• The First Anglo-Afghan War [1839-1842]
  • The Second Anglo-Afghan War [1878-1881]
  • The Third Anglo-Afghan War [1919]

Local men who served in the Afghan Wars include:

James Albert Morley
William  Nicholl
Horace Parr Yeld

Ages on Census ReturnsRef 1-2442
The ages recorded on Census returns can be a constant source of confusion. Some people may not have known their exact age. Others may give a false age for various legal and social reasons.

On the 1841 census, it was usual to round down the age of adults to the nearest 5 years. This was not always applied: some ages may be exact, others may be rounded down to the nearest 10 years

Agincourt, Battle ofRef 1-996
[25th October 1415] A battle of the Hundred Years' War, in which English king Henry V led his troops to victory over the numerically superior French army.

The English used the longbow.

See Sir John de Pilkington and Sir John de Pilkington

AgistmentRef 1-1783
The right to agist, that is, to graze animals on common land in summer.

Also the charge levied on grazing of pasture.

The Halifax Courier [13th July 1889] advertised

Agistment Shibden Hall Park.

Cattle taken in to pasture.

M. Tattersall, Shibden Hall Lodge


See Vicarial Tithes, Halifax

AgnateRef 1-A21
Related to the father's side, or a line of descent through the male line. A relative descended from a common male ancestor

Agricultural revolutionRef 1-A53
A major change in British agricultural practices which preceded the Industrial Revolution. Land enclosures had brought an end to mediæval methods and encouraged large-scale farming and improvement in scale and methods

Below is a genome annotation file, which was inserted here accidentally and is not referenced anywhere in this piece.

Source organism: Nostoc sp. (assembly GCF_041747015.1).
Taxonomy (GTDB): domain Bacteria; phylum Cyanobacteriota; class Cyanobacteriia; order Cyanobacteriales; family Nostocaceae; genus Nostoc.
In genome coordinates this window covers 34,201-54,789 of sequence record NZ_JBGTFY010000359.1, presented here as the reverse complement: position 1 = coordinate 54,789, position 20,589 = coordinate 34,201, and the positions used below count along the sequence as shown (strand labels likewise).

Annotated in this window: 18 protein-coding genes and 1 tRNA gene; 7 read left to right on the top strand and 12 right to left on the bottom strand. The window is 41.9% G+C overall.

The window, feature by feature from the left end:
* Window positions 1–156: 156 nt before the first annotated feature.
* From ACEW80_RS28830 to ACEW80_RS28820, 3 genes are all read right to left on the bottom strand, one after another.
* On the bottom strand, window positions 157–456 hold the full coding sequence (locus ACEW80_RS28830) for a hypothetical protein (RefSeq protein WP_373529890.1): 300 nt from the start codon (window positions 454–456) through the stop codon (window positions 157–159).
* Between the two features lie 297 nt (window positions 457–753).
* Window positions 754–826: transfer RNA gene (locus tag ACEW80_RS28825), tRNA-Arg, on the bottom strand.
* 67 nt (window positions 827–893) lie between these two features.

AgueRef 1-849
Recurring malarial fever with cold, hot and sweating stages. The term is also used for an acute fever with hot, cold and sweating symptoms.

See Hot Ague and New Ague

AhnentafelRef 1-1131
A German term meaning ancestor table which is used in genealogical research.

The table depicts the ancestry of one individual by generation in text format, rather than as a chart.

The table may include

  • The individual's name

  • Date and place of birth,

  • Dates of baptism, marriage, death and burial

  • Biographical information

  • Historical and general notes

  • Details of the source documents used

See Ahnentafel number

Ahnentafel numberRef 1-1165
A number which is assigned to each member of each generation in an ahnentafel.

  • Number 1 is the first generation;